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Why Dividend Hunters Love Badger Meter, Inc. (NYSE:BMI)

Simply Wall St

Dividend paying stocks like Badger Meter, Inc. (NYSE:BMI) tend to be popular with investors, and for good reason - some research suggests a significant amount of all stock market returns come from reinvested dividends. Yet sometimes, investors buy a popular dividend stock because of its yield, and then lose money if the company's dividend doesn't live up to expectations.

While Badger Meter's 1.1% dividend yield is not the highest, we think its lengthy payment history is quite interesting. When buying stocks for their dividends, you should always run through the checks below, to see if the dividend looks sustainable.

Click the interactive chart for our full dividend analysis

NYSE:BMI Historical Dividend Yield, August 5th 2019

Payout ratios

Companies (usually) pay dividends out of their earnings. If a company is paying more than it earns, the dividend might have to be cut. Comparing dividend payments to a company's net profit after tax is a simple way of reality-checking whether a dividend is sustainable. Badger Meter paid out 48% of its profit as dividends, over the trailing twelve month period. A medium payout ratio strikes a good balance between paying dividends, and keeping enough back to invest in the business. Plus, there is room to increase the payout ratio over time.

We also measure dividends paid against a company's levered free cash flow, to see if enough cash was generated to cover the dividend. Badger Meter paid out a conservative 26% of its free cash flow as dividends last year. It's positive to see that Badger Meter's dividend is covered by both profits and cash flow, since this is generally a sign that the dividend is sustainable, and a lower payout ratio usually suggests a greater margin of safety before the dividend gets cut.

Remember, you can always get a snapshot of Badger Meter's latest financial position, by checking our visualisation of its financial health.

Dividend Volatility

Before buying a stock for its income, we want to see if the dividends have been stable in the past, and if the company has a track record of maintaining its dividend. Badger Meter has been paying dividends for a long time, but for the purpose of this analysis, we only examine the past 10 years of payments. During this period the dividend has been stable, which could imply the business could have relatively consistent earnings power. During the past ten-year period, the first annual payment was US$0.22 in 2009, compared to US$0.60 last year. Dividends per share have grown at approximately 11% per year over this time.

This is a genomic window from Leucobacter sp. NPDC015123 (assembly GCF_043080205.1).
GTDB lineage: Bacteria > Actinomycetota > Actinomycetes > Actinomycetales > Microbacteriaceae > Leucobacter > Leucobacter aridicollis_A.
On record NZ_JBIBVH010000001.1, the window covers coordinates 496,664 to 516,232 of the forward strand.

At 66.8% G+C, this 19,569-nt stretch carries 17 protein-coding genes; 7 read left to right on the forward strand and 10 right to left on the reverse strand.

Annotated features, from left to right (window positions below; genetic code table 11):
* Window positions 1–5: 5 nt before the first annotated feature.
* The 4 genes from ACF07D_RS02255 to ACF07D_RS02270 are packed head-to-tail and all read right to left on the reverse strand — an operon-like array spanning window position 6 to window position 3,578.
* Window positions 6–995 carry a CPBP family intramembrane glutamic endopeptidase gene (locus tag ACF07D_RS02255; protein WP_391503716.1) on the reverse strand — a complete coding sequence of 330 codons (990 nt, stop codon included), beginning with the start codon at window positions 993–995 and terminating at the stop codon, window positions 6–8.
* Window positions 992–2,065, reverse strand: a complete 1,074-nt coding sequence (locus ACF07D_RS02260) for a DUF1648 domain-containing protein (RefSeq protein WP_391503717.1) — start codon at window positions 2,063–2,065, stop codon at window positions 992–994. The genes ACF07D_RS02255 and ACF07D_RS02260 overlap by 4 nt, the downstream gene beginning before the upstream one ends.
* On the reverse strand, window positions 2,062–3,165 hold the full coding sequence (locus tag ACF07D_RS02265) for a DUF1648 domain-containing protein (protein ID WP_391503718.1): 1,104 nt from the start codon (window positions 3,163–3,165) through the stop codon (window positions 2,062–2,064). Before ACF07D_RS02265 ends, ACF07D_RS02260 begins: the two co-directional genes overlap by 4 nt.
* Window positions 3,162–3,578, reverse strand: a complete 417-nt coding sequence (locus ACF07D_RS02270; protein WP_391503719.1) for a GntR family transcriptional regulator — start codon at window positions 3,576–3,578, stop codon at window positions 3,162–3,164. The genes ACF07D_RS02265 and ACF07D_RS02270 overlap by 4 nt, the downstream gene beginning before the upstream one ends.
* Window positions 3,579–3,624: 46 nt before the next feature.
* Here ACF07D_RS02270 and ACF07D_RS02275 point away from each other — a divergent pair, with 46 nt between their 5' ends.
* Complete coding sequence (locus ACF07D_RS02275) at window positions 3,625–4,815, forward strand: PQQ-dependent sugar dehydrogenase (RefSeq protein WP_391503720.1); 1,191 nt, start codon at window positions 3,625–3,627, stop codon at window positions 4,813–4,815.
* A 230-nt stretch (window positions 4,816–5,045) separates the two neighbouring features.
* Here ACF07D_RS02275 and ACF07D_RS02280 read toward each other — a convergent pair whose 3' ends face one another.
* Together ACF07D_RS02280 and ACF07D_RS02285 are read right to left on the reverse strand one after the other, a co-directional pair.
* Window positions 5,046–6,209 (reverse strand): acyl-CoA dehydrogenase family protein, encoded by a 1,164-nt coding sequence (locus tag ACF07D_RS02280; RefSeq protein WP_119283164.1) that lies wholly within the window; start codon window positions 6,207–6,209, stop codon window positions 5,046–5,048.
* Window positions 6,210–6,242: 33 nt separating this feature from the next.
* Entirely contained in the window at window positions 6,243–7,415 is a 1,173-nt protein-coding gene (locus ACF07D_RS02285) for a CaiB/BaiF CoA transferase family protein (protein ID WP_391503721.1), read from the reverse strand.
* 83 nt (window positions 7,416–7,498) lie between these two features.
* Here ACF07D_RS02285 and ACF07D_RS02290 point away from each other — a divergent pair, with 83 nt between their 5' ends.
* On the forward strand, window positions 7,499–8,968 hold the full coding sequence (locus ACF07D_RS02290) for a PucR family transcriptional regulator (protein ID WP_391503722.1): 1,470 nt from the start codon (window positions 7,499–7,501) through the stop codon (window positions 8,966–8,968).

Dividends have been growing pretty quickly, and even more impressively, they haven't experienced any notable falls during this period.

Dividend Growth Potential

While dividend payments have been relatively reliable, it would also be nice if earnings per share (EPS) were growing, as this is essential to maintaining the dividend's purchasing power over the long term. Earnings have grown at around 7.8% a year for the past five years, which is better than seeing them shrink! Earnings per share have been growing at a credible rate. What's more, the payout ratio is reasonable and provides some protection to the dividend, or even the potential to increase it.

Conclusion

To summarise, shareholders should always check that Badger Meter's dividends are affordable, that its dividend payments are relatively stable, and that it has decent prospects for growing its earnings and dividend. It's great to see that Badger Meter is paying out a low percentage of its earnings and cash flow. Second, it has a limited history of earnings per share growth, but at least the dividends have been relatively stable. Overall we think Badger Meter scores well on our analysis. It's not quite perfect, but we'd definitely be keen to take a closer look.

Companies that are growing earnings tend to be the best dividend stocks over the long term. See what the 6 analysts we track are forecasting for Badger Meter for free with public analyst estimates for the company.

If you are a dividend investor, you might also want to look at our curated list of dividend stocks yielding above 3%.

We aim to bring you long-term focused research analysis driven by fundamental data. Note that our analysis may not factor in the latest price-sensitive company announcements or qualitative material.

If you spot an error that warrants correction, please contact the editor at editorial-team@simplywallst.com. This article by Simply Wall St is general in nature. It does not constitute a recommendation to buy or sell any stock, and does not take account of your objectives, or your financial situation. Simply Wall St has no position in the stocks mentioned. Thank you for reading.